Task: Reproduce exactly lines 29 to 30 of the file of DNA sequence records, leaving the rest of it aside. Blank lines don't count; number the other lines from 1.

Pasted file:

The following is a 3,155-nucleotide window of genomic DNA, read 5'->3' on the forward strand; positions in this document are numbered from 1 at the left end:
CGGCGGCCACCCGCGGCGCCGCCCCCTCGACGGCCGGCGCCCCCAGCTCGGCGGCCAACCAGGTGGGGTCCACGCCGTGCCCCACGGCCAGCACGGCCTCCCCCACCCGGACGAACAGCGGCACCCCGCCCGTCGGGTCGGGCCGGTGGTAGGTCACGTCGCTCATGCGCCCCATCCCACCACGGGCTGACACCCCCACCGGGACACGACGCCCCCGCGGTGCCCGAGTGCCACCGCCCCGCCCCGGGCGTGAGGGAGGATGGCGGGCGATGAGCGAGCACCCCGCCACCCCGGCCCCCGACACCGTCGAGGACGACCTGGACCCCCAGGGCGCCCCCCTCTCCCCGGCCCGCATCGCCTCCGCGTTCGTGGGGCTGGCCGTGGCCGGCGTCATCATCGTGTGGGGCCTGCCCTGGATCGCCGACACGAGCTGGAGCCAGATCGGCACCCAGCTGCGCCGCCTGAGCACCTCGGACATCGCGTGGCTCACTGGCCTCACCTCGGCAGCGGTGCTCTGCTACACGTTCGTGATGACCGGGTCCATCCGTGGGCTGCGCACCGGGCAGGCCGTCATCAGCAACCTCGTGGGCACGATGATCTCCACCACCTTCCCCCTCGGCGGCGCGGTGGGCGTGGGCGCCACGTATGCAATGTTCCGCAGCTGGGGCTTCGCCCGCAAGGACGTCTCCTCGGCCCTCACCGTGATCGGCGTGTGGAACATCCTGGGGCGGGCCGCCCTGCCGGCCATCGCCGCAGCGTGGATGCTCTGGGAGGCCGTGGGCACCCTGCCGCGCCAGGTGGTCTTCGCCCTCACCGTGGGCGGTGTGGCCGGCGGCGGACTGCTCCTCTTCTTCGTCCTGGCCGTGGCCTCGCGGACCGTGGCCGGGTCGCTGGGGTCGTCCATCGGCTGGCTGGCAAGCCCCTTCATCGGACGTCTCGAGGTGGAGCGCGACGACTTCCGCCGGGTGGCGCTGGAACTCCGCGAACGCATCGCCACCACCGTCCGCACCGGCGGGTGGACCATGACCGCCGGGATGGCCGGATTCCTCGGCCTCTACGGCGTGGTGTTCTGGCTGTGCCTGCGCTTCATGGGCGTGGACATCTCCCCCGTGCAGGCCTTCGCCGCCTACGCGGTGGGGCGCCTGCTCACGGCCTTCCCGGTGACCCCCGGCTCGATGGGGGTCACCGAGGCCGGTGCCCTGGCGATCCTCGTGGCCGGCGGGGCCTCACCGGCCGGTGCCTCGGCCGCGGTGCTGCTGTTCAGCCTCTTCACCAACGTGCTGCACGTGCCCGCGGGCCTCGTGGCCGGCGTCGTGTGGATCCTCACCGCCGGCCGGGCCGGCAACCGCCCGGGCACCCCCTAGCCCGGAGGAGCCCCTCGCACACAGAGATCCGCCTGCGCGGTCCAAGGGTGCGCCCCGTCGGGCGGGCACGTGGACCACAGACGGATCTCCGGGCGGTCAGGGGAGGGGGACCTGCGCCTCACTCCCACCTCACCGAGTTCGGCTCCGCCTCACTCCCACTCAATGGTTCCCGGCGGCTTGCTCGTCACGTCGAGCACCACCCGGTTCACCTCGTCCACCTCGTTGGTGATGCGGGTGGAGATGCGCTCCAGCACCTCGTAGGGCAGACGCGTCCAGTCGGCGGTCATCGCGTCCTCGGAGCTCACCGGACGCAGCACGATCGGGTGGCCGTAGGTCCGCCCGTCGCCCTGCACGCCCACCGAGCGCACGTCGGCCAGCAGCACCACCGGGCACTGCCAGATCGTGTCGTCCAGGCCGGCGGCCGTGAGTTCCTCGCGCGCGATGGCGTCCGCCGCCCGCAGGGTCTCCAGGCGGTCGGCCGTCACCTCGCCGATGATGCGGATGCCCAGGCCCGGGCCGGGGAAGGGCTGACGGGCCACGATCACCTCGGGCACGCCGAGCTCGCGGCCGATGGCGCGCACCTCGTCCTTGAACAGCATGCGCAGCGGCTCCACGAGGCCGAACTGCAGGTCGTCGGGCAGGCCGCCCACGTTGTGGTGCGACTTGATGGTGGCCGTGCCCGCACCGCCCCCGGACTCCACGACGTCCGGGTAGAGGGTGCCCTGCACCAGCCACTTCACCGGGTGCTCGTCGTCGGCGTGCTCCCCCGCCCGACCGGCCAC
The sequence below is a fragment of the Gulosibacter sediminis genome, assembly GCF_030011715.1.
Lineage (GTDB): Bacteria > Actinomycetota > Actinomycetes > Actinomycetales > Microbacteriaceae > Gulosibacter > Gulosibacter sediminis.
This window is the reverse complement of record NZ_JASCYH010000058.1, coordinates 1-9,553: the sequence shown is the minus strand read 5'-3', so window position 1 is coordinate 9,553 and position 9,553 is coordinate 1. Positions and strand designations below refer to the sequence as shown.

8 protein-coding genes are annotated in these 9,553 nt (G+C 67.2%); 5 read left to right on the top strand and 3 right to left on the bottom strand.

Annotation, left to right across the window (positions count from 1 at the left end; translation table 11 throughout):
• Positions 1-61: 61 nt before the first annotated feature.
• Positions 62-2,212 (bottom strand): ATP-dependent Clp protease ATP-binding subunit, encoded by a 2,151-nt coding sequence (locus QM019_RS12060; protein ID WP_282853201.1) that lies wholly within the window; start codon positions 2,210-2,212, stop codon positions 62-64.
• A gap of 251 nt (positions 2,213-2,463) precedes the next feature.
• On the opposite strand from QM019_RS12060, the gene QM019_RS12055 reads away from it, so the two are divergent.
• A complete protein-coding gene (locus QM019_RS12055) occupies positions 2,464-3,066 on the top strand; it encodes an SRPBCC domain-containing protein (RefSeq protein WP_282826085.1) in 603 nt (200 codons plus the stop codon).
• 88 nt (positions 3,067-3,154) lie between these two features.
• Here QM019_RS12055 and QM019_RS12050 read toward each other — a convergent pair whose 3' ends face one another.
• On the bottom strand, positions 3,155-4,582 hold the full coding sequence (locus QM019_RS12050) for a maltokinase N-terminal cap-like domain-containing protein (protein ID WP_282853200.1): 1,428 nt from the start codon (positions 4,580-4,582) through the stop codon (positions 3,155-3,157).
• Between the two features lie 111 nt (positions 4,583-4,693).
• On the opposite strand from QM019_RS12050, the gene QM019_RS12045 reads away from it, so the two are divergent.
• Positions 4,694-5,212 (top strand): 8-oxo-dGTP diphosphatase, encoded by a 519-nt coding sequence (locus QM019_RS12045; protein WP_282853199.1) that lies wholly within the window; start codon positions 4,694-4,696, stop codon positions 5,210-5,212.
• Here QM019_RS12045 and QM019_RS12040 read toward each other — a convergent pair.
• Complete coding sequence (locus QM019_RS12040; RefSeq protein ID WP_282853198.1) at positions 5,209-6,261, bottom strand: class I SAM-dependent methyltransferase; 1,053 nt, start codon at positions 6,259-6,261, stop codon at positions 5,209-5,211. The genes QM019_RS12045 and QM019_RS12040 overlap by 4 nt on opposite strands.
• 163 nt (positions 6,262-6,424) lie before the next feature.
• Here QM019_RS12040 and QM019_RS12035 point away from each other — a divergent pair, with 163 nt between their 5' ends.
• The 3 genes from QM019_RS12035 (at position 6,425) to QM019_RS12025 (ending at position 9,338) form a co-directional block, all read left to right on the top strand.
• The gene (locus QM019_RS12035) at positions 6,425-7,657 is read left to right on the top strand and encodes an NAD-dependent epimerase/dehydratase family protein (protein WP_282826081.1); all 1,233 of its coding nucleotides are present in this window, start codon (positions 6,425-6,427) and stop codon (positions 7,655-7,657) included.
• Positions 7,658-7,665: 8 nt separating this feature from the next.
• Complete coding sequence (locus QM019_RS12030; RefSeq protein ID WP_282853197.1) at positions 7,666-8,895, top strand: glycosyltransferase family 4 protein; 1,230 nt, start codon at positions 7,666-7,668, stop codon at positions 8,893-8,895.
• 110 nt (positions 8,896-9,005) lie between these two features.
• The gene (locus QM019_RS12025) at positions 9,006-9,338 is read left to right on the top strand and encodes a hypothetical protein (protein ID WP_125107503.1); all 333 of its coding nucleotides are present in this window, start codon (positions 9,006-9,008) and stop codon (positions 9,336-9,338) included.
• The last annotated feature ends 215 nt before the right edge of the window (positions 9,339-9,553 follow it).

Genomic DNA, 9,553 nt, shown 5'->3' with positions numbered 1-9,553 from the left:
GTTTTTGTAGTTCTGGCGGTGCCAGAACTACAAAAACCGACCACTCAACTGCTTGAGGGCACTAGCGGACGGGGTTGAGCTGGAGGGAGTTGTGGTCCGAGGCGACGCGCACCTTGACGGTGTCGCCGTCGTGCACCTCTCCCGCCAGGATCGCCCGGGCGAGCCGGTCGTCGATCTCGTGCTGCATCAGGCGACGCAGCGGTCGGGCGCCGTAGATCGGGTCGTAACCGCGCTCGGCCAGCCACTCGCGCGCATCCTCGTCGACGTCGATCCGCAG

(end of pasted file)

• The last annotated feature ends 215 nt before the right edge of the window (positions 9,339-9,553 follow it).

Genomic DNA, 9,553 nt, shown 5'->3' with positions numbered 1-9,553 from the left: